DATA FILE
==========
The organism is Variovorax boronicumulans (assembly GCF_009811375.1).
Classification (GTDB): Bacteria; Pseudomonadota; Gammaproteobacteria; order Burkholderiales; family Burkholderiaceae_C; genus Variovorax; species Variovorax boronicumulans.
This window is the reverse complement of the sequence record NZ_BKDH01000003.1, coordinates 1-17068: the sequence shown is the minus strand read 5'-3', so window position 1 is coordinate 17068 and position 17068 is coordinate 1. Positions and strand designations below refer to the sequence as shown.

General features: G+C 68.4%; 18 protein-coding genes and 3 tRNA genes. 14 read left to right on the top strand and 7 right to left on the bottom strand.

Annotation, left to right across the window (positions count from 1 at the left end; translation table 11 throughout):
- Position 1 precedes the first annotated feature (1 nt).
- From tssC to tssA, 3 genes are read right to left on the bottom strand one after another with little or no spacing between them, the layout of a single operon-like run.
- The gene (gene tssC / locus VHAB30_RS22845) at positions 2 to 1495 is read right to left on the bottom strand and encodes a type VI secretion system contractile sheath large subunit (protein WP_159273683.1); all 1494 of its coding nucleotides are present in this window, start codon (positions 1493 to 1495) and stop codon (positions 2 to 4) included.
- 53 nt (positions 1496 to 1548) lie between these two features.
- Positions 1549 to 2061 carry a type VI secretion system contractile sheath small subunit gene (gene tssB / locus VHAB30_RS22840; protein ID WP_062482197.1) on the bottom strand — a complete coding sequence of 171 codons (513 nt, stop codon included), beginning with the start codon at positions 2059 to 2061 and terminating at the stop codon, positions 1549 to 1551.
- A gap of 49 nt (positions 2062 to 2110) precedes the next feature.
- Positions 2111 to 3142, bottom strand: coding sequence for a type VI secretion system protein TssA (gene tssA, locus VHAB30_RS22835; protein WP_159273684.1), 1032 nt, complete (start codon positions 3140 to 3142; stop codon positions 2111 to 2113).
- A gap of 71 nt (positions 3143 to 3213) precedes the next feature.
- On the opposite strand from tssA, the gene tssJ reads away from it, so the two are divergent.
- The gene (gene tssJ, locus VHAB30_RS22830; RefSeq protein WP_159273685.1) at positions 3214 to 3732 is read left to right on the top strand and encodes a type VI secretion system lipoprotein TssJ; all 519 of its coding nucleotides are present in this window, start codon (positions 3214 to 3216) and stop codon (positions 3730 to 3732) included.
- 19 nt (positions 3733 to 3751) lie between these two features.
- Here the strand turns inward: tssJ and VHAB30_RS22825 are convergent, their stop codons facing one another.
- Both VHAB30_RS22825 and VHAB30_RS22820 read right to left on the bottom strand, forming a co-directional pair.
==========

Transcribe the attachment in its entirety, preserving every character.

The organism is Variovorax boronicumulans (assembly GCF_009811375.1).
Classification (GTDB): Bacteria; Pseudomonadota; Gammaproteobacteria; order Burkholderiales; family Burkholderiaceae_C; genus Variovorax; species Variovorax boronicumulans.
This window is the reverse complement of the sequence record NZ_BKDH01000003.1, coordinates 1-17068: the sequence shown is the minus strand read 5'-3', so window position 1 is coordinate 17068 and position 17068 is coordinate 1. Positions and strand designations below refer to the sequence as shown.

General features: G+C 68.4%; 18 protein-coding genes and 3 tRNA genes. 14 read left to right on the top strand and 7 right to left on the bottom strand.

Annotation, left to right across the window (positions count from 1 at the left end; translation table 11 throughout):
- Position 1 precedes the first annotated feature (1 nt).
- From tssC to tssA, 3 genes are read right to left on the bottom strand one after another with little or no spacing between them, the layout of a single operon-like run.
- The gene (gene tssC / locus VHAB30_RS22845) at positions 2 to 1495 is read right to left on the bottom strand and encodes a type VI secretion system contractile sheath large subunit (protein WP_159273683.1); all 1494 of its coding nucleotides are present in this window, start codon (positions 1493 to 1495) and stop codon (positions 2 to 4) included.
- 53 nt (positions 1496 to 1548) lie between these two features.
- Positions 1549 to 2061 carry a type VI secretion system contractile sheath small subunit gene (gene tssB / locus VHAB30_RS22840; protein ID WP_062482197.1) on the bottom strand — a complete coding sequence of 171 codons (513 nt, stop codon included), beginning with the start codon at positions 2059 to 2061 and terminating at the stop codon, positions 1549 to 1551.
- A gap of 49 nt (positions 2062 to 2110) precedes the next feature.
- Positions 2111 to 3142, bottom strand: coding sequence for a type VI secretion system protein TssA (gene tssA, locus VHAB30_RS22835; protein WP_159273684.1), 1032 nt, complete (start codon positions 3140 to 3142; stop codon positions 2111 to 2113).
- A gap of 71 nt (positions 3143 to 3213) precedes the next feature.
- On the opposite strand from tssA, the gene tssJ reads away from it, so the two are divergent.
- The gene (gene tssJ, locus VHAB30_RS22830; RefSeq protein WP_159273685.1) at positions 3214 to 3732 is read left to right on the top strand and encodes a type VI secretion system lipoprotein TssJ; all 519 of its coding nucleotides are present in this window, start codon (positions 3214 to 3216) and stop codon (positions 3730 to 3732) included.
- 19 nt (positions 3733 to 3751) lie between these two features.
- Here the strand turns inward: tssJ and VHAB30_RS22825 are convergent, their stop codons facing one another.
- Both VHAB30_RS22825 and VHAB30_RS22820 read right to left on the bottom strand, forming a co-directional pair.